…There’s not going to be a single, shining moment where we can claim to have the problem solved. There’s not going to be a single policy or a program that fixes it all. We are going to have to listen to each other and work together.

We all own this. Just as we all own Somerville’s future on so many fronts. Oddly enough, I’m more excited heading into my eighth term than I was for my first. As a public servant I don’t like anything better than getting things done…and we have promises to keep and solutions to fight for.

It falls on all of us to stand and deliver. I have every confidence we will.

 

7 Responses to “Addressing housing and affordability in 2018 and beyond”

  1. Matt C says:

    Many of these are great ideas, however we need to take a moment and accept a few things.

    The availability of housing accessible to the “average” family in the city – e.g. a household making 60-90k/yr is nil. That ship sailed over 5 years ago and much like coal jobs, not coming back.

    Affordability is a regional issue, nothing Somerville does can have a dent in it, we are 4 miles sq., and while we must do our part – we cannot and should not try to bear the burden for the whole region.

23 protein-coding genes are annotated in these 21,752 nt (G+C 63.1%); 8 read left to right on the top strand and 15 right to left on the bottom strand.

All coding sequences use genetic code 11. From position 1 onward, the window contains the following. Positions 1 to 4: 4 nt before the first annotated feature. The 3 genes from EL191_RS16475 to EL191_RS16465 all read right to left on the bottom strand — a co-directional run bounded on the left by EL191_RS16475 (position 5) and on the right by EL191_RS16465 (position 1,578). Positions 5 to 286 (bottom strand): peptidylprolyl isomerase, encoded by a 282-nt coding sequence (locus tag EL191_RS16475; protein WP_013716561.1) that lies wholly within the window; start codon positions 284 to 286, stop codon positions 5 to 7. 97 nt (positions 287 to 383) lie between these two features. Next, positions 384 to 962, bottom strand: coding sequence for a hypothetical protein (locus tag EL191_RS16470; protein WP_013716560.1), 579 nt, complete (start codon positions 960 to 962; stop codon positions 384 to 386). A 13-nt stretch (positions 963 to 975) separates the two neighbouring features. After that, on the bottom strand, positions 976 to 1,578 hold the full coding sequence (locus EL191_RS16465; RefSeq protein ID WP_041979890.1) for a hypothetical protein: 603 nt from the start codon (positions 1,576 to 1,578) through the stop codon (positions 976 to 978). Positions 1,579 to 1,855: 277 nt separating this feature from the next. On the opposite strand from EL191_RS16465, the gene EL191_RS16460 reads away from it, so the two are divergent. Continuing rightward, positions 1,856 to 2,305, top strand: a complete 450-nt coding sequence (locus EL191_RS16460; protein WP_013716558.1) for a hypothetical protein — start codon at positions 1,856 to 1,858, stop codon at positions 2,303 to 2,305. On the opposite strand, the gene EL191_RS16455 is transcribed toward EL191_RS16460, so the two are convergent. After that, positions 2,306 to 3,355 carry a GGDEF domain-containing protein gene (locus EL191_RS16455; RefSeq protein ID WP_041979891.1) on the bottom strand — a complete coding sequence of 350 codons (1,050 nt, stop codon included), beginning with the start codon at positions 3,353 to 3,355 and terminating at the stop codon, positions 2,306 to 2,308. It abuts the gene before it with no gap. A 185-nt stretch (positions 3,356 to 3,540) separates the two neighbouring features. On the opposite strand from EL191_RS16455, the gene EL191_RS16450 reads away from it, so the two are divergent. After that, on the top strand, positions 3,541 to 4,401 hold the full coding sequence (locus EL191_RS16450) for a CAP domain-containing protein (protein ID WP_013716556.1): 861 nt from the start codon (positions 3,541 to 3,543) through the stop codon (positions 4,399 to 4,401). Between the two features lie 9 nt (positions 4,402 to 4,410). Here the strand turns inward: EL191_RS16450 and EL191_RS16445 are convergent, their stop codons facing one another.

Lead Paint – What guarantee do we have that our investment in private homes/business will improve access for families to housing. Is this attached to some sort of requirement to rent to a family? (at a discount or market?) To me, this sounds like a handout to developers and wealthy landlords with multiple properties around the city.

    Honestly – I don’t want to pay more in taxes so we can go above and beyond while other cites like Medford, and Arlington do nothing.

  2. BMac says:

    Despite the fact that several other cities have consulted with our planning department and already passed most of these zoning changes with out there being any issues our board seems to think it will somehow strip them of power and refused to consider it several times so far.

    Will see if the new Aldermen are really more progressive.

  3. Tom Stambaugh says:

    No matter how much we say we want affordable housing, it’s just not going to happen in a town where a 100 year-old 2-family costs more than a million — which is most of Somerville.